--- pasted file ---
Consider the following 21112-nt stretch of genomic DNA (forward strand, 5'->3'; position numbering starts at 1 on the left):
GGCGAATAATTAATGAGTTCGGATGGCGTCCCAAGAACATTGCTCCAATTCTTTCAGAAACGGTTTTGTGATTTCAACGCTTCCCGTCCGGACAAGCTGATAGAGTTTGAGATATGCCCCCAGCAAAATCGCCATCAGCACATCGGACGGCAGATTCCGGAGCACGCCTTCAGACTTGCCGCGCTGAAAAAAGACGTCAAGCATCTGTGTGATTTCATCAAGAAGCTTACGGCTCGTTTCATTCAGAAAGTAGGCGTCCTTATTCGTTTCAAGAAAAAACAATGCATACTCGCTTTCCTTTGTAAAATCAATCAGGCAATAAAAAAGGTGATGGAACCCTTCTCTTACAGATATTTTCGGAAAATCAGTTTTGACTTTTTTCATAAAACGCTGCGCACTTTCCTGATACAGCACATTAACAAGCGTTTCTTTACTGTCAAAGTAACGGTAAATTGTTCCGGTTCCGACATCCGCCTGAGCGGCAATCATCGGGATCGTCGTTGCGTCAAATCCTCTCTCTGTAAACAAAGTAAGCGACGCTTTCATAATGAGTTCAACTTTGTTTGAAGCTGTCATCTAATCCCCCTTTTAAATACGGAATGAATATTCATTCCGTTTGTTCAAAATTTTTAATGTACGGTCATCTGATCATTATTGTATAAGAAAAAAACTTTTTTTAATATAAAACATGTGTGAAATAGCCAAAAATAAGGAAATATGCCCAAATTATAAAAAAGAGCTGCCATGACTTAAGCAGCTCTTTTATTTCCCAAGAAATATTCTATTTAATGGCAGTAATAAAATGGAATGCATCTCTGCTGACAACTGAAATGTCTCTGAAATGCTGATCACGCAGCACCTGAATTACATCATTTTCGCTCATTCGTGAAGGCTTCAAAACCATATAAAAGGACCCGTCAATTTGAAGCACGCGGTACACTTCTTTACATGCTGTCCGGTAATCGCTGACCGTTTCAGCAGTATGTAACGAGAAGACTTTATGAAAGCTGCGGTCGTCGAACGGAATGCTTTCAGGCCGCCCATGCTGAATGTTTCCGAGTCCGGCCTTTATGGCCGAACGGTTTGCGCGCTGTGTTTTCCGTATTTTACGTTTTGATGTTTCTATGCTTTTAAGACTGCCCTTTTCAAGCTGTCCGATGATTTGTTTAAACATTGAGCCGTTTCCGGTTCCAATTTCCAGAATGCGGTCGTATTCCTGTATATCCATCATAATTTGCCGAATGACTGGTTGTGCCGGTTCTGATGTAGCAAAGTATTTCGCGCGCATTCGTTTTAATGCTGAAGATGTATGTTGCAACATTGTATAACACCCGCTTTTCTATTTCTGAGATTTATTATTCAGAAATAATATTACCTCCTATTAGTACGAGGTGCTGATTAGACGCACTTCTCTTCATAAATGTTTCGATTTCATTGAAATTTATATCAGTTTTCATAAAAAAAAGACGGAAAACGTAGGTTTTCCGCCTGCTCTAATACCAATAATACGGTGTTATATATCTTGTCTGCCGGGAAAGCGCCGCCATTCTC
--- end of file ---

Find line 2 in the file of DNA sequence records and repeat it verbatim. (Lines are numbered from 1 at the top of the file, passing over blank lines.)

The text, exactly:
GGCGAATAATTAATGAGTTCGGATGGCGTCCCAAGAACATTGCTCCAATTCTTTCAGAAACGGTTTTGTGATTTCAACGCTTCCCGTCCGGACAAGCTGATAGAGTTTGAGATATGCCCCCAGCAAAATCGCCATCAGCACATCGGACGGCAGATTCCGGAGCACGCCTTCAGACTTGCCGCGCTGAAAAAAGACGTCAAGCATCTGTGTGATTTCATCAAGAAGCTTACGGCTCGTTTCATTCAGAAAGTAGGCGTCCTTATTCGTTTCAAGAAAAAACAATGCATACTCGCTTTCCTTTGTAAAATCAATCAGGCAATAAAAAAGGTGATGGAACCCTTCTCTTACAGATATTTTCGGAAAATCAGTTTTGACTTTTTTCATAAAACGCTGCGCACTTTCCTGATACAGCACATTAACAAGCGTTTCTTTACTGTCAAAGTAACGGTAAATTGTTCCGGTTCCGACATCCGCCTGAGCGGCAATCATCGGGATCGTCGTTGCGTCAAATCCTCTCTCTGTAAACAAAGTAAGCGACGCTTTCATAATGAGTTCAACTTTGTTTGAAGCTGTCATCTAATCCCCCTTTTAAATACGGAATGAATATTCATTCCGTTTGTTCAAAATTTTTAATGTACGGTCATCTGATCATTATTGTATAAGAAAAAAACTTTTTTTAATATAAAACATGTGTGAAATAGCCAAAAATAAGGAAATATGCCCAAATTATAAAAAAGAGCTGCCATGACTTAAGCAGCTCTTTTATTTCCCAAGAAATATTCTATTTAATGGCAGTAATAAAATGGAATGCATCTCTGCTGACAACTGAAATGTCTCTGAAATGCTGATCACGCAGCACCTGAATTACATCATTTTCGCTCATTCGTGAAGGCTTCAAAACCATATAAAAGGACCCGTCAATTTGAAGCACGCGGTACACTTCTTTACATGCTGTCCGGTAATCGCTGACCGTTTCAGCAGTATGTAACGAGAAGACTTTATGAAAGCTGCGGTCGTCGAACGGAATGCTTTCAGGCCGCCCATGCTGAATGTTTCCGAGTCCGGCCTTTATGGCCGAACGGTTTGCGCGCTGTGTTTTCCGTATTTTACGTTTTGATGTTTCTATGCTTTTAAGACTGCCCTTTTCAAGCTGTCCGATGATTTGTTTAAACATTGAGCCGTTTCCGGTTCCAATTTCCAGAATGCGGTCGTATTCCTGTATATCCATCATAATTTGCCGAATGACTGGTTGTGCCGGTTCTGATGTAGCAAAGTATTTCGCGCGCATTCGTTTTAATGCTGAAGATGTATGTTGCAACATTGTATAACACCCGCTTTTCTATTTCTGAGATTTATTATTCAGAAATAATATTACCTCCTATTAGTACGAGGTGCTGATTAGACGCACTTCTCTTCATAAATGTTTCGATTTCATTGAAATTTATATCAGTTTTCATAAAAAAAAGACGGAAAACGTAGGTTTTCCGCCTGCTCTAATACCAATAATACGGTGTTATATATCTTGTCTGCCGGGAAAGCGCCGCCATTCTC